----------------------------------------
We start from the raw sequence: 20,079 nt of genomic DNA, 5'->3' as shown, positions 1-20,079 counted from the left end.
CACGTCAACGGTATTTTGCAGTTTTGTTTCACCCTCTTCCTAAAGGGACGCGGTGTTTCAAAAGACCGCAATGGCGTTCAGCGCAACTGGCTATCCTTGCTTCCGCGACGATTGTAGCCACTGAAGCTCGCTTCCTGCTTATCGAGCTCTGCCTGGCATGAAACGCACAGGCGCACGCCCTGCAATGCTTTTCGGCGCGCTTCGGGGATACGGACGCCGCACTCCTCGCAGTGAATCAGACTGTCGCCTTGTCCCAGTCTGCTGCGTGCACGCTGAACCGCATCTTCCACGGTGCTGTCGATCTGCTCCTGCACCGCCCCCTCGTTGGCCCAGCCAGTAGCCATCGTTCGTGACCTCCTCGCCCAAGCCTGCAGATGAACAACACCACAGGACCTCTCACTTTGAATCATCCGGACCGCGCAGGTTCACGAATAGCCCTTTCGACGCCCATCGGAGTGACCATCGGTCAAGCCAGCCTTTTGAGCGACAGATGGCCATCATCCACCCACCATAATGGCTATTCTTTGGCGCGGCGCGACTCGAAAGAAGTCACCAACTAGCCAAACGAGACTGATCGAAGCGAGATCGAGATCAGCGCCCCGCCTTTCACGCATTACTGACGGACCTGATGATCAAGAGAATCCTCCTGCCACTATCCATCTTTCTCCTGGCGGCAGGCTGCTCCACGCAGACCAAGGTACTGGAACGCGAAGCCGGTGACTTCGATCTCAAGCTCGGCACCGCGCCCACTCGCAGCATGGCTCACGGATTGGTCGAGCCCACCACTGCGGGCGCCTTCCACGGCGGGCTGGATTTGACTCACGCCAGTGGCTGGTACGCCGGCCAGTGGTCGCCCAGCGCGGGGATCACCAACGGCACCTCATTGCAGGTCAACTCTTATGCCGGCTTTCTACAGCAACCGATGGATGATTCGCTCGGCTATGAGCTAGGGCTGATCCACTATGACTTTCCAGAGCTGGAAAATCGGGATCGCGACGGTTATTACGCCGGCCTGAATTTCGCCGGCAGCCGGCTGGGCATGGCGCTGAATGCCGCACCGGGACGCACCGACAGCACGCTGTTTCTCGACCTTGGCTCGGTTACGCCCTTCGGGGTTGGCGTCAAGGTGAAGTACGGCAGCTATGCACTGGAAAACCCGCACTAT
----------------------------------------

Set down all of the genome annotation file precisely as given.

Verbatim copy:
We start from the raw sequence: 20,079 nt of genomic DNA, 5'->3' as shown, positions 1-20,079 counted from the left end.
CACGTCAACGGTATTTTGCAGTTTTGTTTCACCCTCTTCCTAAAGGGACGCGGTGTTTCAAAAGACCGCAATGGCGTTCAGCGCAACTGGCTATCCTTGCTTCCGCGACGATTGTAGCCACTGAAGCTCGCTTCCTGCTTATCGAGCTCTGCCTGGCATGAAACGCACAGGCGCACGCCCTGCAATGCTTTTCGGCGCGCTTCGGGGATACGGACGCCGCACTCCTCGCAGTGAATCAGACTGTCGCCTTGTCCCAGTCTGCTGCGTGCACGCTGAACCGCATCTTCCACGGTGCTGTCGATCTGCTCCTGCACCGCCCCCTCGTTGGCCCAGCCAGTAGCCATCGTTCGTGACCTCCTCGCCCAAGCCTGCAGATGAACAACACCACAGGACCTCTCACTTTGAATCATCCGGACCGCGCAGGTTCACGAATAGCCCTTTCGACGCCCATCGGAGTGACCATCGGTCAAGCCAGCCTTTTGAGCGACAGATGGCCATCATCCACCCACCATAATGGCTATTCTTTGGCGCGGCGCGACTCGAAAGAAGTCACCAACTAGCCAAACGAGACTGATCGAAGCGAGATCGAGATCAGCGCCCCGCCTTTCACGCATTACTGACGGACCTGATGATCAAGAGAATCCTCCTGCCACTATCCATCTTTCTCCTGGCGGCAGGCTGCTCCACGCAGACCAAGGTACTGGAACGCGAAGCCGGTGACTTCGATCTCAAGCTCGGCACCGCGCCCACTCGCAGCATGGCTCACGGATTGGTCGAGCCCACCACTGCGGGCGCCTTCCACGGCGGGCTGGATTTGACTCACGCCAGTGGCTGGTACGCCGGCCAGTGGTCGCCCAGCGCGGGGATCACCAACGGCACCTCATTGCAGGTCAACTCTTATGCCGGCTTTCTACAGCAACCGATGGATGATTCGCTCGGCTATGAGCTAGGGCTGATCCACTATGACTTTCCAGAGCTGGAAAATCGGGATCGCGACGGTTATTACGCCGGCCTGAATTTCGCCGGCAGCCGGCTGGGCATGGCGCTGAATGCCGCACCGGGACGCACCGACAGCACGCTGTTTCTCGACCTTGGCTCGGTTACGCCCTTCGGGGTTGGCGTCAAGGTGAAGTACGGCAGCTATGCACTGGAAAACCCGCACTAT